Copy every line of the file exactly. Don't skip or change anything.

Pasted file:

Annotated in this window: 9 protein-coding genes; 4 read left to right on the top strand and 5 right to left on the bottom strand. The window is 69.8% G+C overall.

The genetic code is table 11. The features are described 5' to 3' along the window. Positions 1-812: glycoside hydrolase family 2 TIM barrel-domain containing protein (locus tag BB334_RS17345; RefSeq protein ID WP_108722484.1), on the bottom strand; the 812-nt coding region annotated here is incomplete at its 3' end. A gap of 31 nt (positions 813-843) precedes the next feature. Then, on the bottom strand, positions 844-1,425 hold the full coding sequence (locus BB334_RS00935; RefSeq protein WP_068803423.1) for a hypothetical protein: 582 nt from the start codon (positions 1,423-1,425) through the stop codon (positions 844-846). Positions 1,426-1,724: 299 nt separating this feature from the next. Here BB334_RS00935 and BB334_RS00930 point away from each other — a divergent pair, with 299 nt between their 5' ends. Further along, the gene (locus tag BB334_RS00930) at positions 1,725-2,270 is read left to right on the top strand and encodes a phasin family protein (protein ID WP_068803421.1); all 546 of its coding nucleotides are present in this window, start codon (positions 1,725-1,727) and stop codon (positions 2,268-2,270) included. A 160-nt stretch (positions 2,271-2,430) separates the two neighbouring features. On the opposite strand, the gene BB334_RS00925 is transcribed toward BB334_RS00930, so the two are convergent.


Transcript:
Annotated in this window: 9 protein-coding genes; 4 read left to right on the top strand and 5 right to left on the bottom strand. The window is 69.8% G+C overall.

The genetic code is table 11. The features are described 5' to 3' along the window. Positions 1-812: glycoside hydrolase family 2 TIM barrel-domain containing protein (locus tag BB334_RS17345; RefSeq protein ID WP_108722484.1), on the bottom strand; the 812-nt coding region annotated here is incomplete at its 3' end. A gap of 31 nt (positions 813-843) precedes the next feature. Then, on the bottom strand, positions 844-1,425 hold the full coding sequence (locus BB334_RS00935; RefSeq protein WP_068803423.1) for a hypothetical protein: 582 nt from the start codon (positions 1,423-1,425) through the stop codon (positions 844-846). Positions 1,426-1,724: 299 nt separating this feature from the next. Here BB334_RS00935 and BB334_RS00930 point away from each other — a divergent pair, with 299 nt between their 5' ends. Further along, the gene (locus tag BB334_RS00930) at positions 1,725-2,270 is read left to right on the top strand and encodes a phasin family protein (protein ID WP_068803421.1); all 546 of its coding nucleotides are present in this window, start codon (positions 1,725-1,727) and stop codon (positions 2,268-2,270) included. A 160-nt stretch (positions 2,271-2,430) separates the two neighbouring features. On the opposite strand, the gene BB334_RS00925 is transcribed toward BB334_RS00930, so the two are convergent.